Washington was so prescient as to anticipate that we might end up here, where political parties from both sides of the aisle draw election districts to favor themselves; where young Black lawmakers are expelled from the legislature in Tennessee (and reinstated days later); where a transgender representative is barred from the floor of the legislature in Montana; where someone who has no loyalty to the constitution can become president (perhaps twice); where a president’s nominee for the Supreme Court is not even brought up for a hearing; and where lawmakers of a governor’s own party prejudge her nominee for Chief Judge, stack the judiciary committee with senators who have already publicly announced their opposition to the nominee without having even heard from him, refuse to bring the nominee to a floor vote in contravention of the constitution until a lawsuit is commenced, and then seek to overturn the constitutional process for selecting future nominees.

So, as much as I might agree with those legislators ideologically, I cannot follow them down this path of anti-democratic governance. The constitution seems to be merely an obstacle to their raw exercise of power, rather than a guide by which to rule and promote Justice. To eliminate a merit-based evaluation of candidates for the Court of Appeals would mean that the Governor can select someone simply to please the majority, regardless of merit. She could pick an unqualified neighbor or political supplicant as long as it suits the senators who “advise and consent.”

In my view, the State Constitution should not be viewed as an impediment to be bypassed in the raw acquisition of power. Rather, it must be viewed as the embodiment of balancing and separating power—and that promotes a strong and independent judiciary.

Honestly, I am astounded that Democratic lawmakers would seek to alter the constitutional process of merit selection, which was a liberal, democratic initiative to begin with! I can only imagine how loudly they would object if the Republicans were now in the majority and threatened to do the same thing, and how deeply the Democrats will regret abandoning merit selection when, down the road, a Republican governor and a Republican senate pack the Court of Appeals with their own ideological bedfellows.

To say of a constitutional provision, “we’ll do what we can in order to create the process we like,” is, to put it bluntly, the type of statement that petty dictators make.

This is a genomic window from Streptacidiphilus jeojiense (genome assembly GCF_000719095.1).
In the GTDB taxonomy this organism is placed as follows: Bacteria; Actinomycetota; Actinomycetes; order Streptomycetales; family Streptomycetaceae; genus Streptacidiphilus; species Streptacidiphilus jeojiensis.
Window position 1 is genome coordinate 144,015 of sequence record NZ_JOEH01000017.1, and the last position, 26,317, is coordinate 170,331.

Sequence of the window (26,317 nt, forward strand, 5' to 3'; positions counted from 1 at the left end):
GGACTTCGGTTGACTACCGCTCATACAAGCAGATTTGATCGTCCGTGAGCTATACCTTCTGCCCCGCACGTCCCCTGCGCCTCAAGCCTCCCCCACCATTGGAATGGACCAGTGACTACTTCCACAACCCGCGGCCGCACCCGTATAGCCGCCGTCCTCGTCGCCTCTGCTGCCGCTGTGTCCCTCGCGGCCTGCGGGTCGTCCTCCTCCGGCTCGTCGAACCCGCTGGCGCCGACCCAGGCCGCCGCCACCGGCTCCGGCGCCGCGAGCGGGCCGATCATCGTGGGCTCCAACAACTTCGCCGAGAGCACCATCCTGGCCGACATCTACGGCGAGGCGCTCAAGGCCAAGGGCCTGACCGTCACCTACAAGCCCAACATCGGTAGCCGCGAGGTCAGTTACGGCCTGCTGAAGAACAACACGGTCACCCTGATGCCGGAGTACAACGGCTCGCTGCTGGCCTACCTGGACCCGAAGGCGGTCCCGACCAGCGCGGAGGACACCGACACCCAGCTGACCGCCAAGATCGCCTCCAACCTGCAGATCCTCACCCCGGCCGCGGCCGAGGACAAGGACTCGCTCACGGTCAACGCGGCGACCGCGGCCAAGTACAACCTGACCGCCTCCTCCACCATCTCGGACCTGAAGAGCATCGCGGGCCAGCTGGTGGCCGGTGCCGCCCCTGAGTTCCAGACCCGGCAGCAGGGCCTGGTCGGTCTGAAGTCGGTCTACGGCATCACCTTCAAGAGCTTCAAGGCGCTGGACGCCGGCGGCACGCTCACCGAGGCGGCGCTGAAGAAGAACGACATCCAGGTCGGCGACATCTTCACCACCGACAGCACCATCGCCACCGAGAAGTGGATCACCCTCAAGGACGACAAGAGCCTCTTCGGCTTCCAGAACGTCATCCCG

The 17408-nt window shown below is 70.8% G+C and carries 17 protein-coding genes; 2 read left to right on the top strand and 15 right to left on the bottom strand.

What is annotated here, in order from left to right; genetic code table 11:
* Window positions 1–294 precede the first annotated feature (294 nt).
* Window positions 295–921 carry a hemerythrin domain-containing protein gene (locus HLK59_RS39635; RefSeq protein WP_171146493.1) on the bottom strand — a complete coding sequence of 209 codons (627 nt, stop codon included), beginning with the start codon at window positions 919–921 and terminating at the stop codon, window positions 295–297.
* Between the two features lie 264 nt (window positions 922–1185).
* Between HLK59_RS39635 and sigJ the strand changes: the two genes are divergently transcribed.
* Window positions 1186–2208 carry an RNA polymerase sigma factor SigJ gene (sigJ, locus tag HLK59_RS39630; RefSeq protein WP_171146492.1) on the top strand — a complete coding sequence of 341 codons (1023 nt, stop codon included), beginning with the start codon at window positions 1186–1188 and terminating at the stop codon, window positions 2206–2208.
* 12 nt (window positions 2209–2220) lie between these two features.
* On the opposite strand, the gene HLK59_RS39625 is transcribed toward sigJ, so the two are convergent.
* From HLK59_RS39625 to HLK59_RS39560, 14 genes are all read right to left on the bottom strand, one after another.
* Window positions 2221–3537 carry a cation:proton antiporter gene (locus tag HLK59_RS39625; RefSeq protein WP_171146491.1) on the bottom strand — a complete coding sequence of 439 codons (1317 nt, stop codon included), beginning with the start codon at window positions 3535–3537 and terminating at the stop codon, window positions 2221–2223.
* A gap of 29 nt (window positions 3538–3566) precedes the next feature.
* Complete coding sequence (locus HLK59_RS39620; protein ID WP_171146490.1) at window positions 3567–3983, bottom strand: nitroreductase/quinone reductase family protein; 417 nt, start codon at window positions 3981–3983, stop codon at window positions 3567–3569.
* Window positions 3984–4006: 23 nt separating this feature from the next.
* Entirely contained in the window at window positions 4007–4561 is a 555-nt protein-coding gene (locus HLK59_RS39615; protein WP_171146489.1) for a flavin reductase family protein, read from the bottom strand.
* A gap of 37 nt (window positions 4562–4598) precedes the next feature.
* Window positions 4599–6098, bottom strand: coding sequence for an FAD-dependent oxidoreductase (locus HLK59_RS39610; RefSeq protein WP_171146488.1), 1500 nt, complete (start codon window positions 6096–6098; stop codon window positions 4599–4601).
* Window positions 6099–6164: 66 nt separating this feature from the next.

I have often recounted my life experiences growing up in the Dominican Republic, where for decades the caprice of those in power passed for justice. I have seen and experienced where this contempt for constitutional procedure can lead us. The allowance for erosion of constitutional norms by people we like, or for causes we like, puts us on a very slippery slope toward a Hobbesian state of nature.

My friends, the constitution is not a document that we circumvent when it is inconvenient to our personal or political goals. It is a guide to maintain a cohesive and protective society. It is easy to make this point when castigating folks with whom we disagree, but it is no less important to do so with those “on our own side.” Just because we might like the result—getting a two-for-one deal (a brilliant and diverse Chief Judge and a brilliant Associate Judge from the same list of nominees, and even an excellent Chief Administrative Judge)—it is still wrong and unconstitutional. It is wrong when Republican presidents pick candidates from a list that is based on a litmus test to overturn a specific precedent. And it is wrong when progressive Democratic legislators and the Governor similarly disregard the constitution.

To prevent the United States (and New York) from backsliding into tyranny, we must recognize, as I previously stated, that a key pillar of our democracy is a strong and independent judiciary that does not respond to individual political calls but to the law. If our lawmakers don’t recognize that, how can we expect as much from our fellow citizens.

So, I call upon all of you to continue standing up for merit selection, for the constitution, and for an independent judiciary that includes excellent and diverse jurists like Presiding Justice LaSalle, Justice Zayas, Chief Judge Wilson, and Judge Halligan, who have tremendous integrity and are dedicated to the rule of law.

Once again, I thank the Fund for Modern Courts for this significant honor.

Hon. Rolando T. Acosta is a partner at the law firm of Pillsbury Winthrop Shaw Pittman LLP. He served as a judge for over 25 years, most recently as Presiding Justice of the Supreme Court of the State of New York, Appellate Division, First Department, from 2017 to 2023. This essay is adapted from Acosta’s remarks upon receiving the Cyrus R. Vance Tribute from the Fund for Modern Courts on May 11, 2023.